But the truth is that the new Mrs Clooney has been one of the most high-profile – and busy – lawyers and activists in recent years, fighting numerous human rights, international law and criminal law cases, with clients such as Julian Assange and Yulia Tymoshenko on her books.
Educated at Oxford University and the New York University School of Law, Clooney started her career at Sullivan & Cromwell before moving to the Office of the Prosecutor at the UN Special Tribunal for Lebanon and the International Criminal Tribunal for the former Yugoslavia.
Working on high-profile cases representing the state of Cambodia, the former Libyan intelligence chief, and others, she was later appointed to a number of UN commissions, including as advisor to Special Envoy Kofi Annan on Syrian, and as Counsel to the 2013 Drone Inquiry by UN human rights rapporteur Ben Emmerson QC.
Clooney’s campaigning has seen her meet with William Hague during his tenure as British foreign secretary to discuss how to protect children in conflict zones from rape and sexual violence, and in October last year she became involved in the repatriation of the Elgin Marbles for the Greek government.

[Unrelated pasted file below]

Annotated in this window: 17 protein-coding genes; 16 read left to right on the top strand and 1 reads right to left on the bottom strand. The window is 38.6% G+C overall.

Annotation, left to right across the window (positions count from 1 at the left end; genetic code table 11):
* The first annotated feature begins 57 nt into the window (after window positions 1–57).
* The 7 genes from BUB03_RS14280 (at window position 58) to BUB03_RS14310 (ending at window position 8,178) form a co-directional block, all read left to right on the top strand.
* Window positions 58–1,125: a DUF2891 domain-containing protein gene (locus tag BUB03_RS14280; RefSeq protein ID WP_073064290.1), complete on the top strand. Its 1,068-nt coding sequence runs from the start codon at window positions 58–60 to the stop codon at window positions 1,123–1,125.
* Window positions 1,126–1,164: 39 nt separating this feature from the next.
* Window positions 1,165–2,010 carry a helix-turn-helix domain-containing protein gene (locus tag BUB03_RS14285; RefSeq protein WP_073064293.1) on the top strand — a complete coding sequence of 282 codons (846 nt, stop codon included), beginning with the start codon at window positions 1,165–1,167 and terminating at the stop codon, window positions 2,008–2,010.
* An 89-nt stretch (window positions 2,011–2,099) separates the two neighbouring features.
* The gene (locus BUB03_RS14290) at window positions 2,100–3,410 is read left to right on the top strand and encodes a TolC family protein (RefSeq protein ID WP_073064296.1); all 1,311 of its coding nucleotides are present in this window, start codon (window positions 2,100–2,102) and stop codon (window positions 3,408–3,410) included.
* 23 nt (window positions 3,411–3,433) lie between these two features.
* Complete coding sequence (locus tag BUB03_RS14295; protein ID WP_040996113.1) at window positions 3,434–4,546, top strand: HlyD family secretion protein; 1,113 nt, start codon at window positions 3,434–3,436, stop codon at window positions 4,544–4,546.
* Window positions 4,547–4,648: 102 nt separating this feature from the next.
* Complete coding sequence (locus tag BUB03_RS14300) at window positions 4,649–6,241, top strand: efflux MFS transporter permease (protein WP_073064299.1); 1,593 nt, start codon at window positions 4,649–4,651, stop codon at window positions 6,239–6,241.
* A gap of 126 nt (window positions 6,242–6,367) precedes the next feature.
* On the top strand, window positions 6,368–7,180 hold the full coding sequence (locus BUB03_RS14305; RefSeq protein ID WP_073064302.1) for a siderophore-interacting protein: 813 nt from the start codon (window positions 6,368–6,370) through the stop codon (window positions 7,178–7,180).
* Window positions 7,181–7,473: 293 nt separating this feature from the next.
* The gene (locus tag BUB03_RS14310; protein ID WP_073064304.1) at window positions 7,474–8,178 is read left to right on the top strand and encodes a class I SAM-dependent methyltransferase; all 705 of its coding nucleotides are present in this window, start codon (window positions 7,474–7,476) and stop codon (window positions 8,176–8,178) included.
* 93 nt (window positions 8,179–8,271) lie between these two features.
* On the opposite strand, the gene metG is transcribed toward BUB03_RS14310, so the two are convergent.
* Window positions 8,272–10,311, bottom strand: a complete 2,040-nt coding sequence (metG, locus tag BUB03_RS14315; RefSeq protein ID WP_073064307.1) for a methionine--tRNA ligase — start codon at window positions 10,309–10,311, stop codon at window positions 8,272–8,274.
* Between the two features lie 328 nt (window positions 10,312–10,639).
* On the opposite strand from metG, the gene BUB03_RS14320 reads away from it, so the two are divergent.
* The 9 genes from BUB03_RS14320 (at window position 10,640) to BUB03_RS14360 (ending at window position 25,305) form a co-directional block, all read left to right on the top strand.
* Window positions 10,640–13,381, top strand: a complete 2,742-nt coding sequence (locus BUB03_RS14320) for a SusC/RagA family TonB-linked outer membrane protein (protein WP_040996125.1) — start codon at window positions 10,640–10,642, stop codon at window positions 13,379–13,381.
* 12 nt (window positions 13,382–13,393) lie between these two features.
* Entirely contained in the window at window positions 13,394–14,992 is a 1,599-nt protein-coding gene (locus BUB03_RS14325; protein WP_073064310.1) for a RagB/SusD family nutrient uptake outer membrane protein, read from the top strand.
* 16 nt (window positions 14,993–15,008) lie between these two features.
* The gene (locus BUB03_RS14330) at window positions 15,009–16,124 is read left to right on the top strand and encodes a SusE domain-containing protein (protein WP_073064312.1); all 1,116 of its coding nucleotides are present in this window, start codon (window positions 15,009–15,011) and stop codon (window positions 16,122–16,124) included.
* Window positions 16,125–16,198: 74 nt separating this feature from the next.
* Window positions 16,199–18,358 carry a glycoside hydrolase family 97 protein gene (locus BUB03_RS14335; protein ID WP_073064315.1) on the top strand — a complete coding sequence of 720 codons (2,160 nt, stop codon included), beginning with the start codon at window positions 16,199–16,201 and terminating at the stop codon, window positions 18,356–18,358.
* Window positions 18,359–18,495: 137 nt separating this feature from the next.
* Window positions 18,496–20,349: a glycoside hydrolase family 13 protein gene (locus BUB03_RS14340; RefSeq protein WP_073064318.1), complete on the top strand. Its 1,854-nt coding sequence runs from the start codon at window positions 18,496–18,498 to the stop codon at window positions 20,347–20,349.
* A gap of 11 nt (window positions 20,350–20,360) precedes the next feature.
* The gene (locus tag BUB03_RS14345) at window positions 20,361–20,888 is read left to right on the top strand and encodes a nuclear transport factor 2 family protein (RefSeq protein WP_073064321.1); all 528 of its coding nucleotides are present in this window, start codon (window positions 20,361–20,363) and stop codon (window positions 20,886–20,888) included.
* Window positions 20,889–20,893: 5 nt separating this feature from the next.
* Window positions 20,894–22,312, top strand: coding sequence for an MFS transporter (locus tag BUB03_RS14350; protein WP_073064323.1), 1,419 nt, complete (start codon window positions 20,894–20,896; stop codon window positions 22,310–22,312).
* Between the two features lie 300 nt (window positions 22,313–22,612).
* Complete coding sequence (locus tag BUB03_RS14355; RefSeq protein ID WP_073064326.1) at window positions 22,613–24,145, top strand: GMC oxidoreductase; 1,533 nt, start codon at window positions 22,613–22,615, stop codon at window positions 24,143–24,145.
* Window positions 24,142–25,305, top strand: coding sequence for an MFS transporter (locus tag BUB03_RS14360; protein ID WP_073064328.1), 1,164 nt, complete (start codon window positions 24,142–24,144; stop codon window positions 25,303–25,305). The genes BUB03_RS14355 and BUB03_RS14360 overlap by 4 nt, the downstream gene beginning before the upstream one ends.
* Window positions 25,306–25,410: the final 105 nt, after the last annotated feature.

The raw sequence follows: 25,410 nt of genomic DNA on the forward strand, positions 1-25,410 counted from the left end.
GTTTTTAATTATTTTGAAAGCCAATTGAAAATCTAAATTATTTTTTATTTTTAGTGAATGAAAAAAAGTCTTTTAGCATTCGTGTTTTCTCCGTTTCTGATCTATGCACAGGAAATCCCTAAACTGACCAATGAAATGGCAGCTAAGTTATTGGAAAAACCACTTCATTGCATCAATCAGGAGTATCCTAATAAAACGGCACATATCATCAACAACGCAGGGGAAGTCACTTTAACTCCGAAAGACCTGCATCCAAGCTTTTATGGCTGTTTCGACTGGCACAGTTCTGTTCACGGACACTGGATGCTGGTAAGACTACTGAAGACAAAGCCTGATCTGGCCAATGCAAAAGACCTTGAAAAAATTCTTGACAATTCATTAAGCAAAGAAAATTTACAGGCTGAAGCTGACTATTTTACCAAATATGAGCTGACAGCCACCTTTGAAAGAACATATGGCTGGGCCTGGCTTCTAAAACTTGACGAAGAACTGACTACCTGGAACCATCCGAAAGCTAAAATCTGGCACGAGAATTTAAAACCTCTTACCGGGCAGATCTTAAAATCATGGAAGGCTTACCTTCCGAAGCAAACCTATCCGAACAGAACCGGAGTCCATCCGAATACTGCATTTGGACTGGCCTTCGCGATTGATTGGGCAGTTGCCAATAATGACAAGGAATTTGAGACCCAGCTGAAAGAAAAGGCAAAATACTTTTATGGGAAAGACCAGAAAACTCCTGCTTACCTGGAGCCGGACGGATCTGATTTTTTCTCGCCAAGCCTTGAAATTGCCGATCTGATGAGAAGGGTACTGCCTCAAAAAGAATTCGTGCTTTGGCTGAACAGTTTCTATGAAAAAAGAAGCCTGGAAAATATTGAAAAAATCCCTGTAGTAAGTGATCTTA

Earlier this year she began work on the recognition of the Armenian Genocide, and recent reports suggest she is set to represent 14 Irish men who claim they were tortured by the British Army.
Loujain Al Hathloul
Occasionally a single incident can catapult a woman into the headlines, establishing her as a symbol for a particular cause.
Loujain Al Hathloul is one such woman, whose defiance of the Saudi Arabian driving ban for women led to her imprisonment, subsequent release, and a raising of the controversial topic at home in the GCC and around the rest of the world.
Al Hathloul was arrested along with Maysaa Al Amoudi and referred to a terrorism court in the Saudi capital of Riyadh last December. She was taken in by police when she attempted to drive from the UAE into Saudi Arabia, with Al Amoudi arrested when she went to the border to support her, according to reports.
The driver’s large social media following had been following her journey before the arrest, as Al Hathloul was tweeting regular updates as she got closer to the border.
Having been arrested on 1 December, the women were freed this February, prompting Al Hathloul to tweet for the first time since her arrest. “Peace be upon you, good people,” she wrote.
It’s no surprise to see Lubna Olayan in the top five yet again, given her status as Saudi Arabia’s most prolific businesswoman.